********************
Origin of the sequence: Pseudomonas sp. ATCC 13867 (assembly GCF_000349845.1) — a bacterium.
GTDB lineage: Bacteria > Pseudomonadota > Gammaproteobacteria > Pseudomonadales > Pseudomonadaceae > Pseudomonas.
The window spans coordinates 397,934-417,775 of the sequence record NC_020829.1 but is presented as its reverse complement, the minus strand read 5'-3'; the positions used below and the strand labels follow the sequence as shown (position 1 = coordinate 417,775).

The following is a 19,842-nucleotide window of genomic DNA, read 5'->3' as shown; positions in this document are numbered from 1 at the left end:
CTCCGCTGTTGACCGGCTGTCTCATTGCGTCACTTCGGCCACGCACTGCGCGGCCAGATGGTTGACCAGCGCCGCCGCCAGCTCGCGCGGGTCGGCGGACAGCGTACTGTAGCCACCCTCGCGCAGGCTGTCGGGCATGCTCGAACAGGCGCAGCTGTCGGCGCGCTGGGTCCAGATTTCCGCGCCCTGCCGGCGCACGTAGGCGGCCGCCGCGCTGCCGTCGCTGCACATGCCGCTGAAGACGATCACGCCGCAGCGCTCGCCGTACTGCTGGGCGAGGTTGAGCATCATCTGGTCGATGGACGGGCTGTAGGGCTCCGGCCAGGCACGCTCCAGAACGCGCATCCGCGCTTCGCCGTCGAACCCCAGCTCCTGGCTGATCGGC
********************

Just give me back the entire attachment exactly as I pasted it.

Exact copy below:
Origin of the sequence: Pseudomonas sp. ATCC 13867 (assembly GCF_000349845.1) — a bacterium.
GTDB lineage: Bacteria > Pseudomonadota > Gammaproteobacteria > Pseudomonadales > Pseudomonadaceae > Pseudomonas.
The window spans coordinates 397,934-417,775 of the sequence record NC_020829.1 but is presented as its reverse complement, the minus strand read 5'-3'; the positions used below and the strand labels follow the sequence as shown (position 1 = coordinate 417,775).

The following is a 19,842-nucleotide window of genomic DNA, read 5'->3' as shown; positions in this document are numbered from 1 at the left end:
CTCCGCTGTTGACCGGCTGTCTCATTGCGTCACTTCGGCCACGCACTGCGCGGCCAGATGGTTGACCAGCGCCGCCGCCAGCTCGCGCGGGTCGGCGGACAGCGTACTGTAGCCACCCTCGCGCAGGCTGTCGGGCATGCTCGAACAGGCGCAGCTGTCGGCGCGCTGGGTCCAGATTTCCGCGCCCTGCCGGCGCACGTAGGCGGCCGCCGCGCTGCCGTCGCTGCACATGCCGCTGAAGACGATCACGCCGCAGCGCTCGCCGTACTGCTGGGCGAGGTTGAGCATCATCTGGTCGATGGACGGGCTGTAGGGCTCCGGCCAGGCACGCTCCAGAACGCGCATCCGCGCTTCGCCGTCGAACCCCAGCTCCTGGCTGATCGGC